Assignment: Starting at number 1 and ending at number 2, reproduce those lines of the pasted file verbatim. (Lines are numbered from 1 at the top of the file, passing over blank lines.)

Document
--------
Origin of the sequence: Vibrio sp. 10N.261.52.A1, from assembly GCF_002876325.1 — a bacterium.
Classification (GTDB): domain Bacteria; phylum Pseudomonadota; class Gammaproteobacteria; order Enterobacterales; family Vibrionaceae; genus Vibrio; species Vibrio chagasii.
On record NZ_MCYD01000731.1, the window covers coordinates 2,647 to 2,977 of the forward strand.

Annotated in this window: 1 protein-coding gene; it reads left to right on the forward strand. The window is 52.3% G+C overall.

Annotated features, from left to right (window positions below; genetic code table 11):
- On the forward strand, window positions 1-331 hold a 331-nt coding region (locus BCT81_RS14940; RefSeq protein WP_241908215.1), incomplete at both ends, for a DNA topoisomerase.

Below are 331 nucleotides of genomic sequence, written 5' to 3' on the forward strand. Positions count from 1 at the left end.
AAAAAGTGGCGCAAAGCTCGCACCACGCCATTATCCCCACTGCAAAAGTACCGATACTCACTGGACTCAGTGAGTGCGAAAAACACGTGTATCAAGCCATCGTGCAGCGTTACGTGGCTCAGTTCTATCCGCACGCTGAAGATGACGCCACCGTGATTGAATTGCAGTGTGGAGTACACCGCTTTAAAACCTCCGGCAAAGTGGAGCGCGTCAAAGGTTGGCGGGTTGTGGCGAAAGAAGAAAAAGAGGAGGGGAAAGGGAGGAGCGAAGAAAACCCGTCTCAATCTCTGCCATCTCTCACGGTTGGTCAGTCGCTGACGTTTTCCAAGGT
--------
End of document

Origin of the sequence: Vibrio sp. 10N.261.52.A1, from assembly GCF_002876325.1 — a bacterium.
Classification (GTDB): domain Bacteria; phylum Pseudomonadota; class Gammaproteobacteria; order Enterobacterales; family Vibrionaceae; genus Vibrio; species Vibrio chagasii.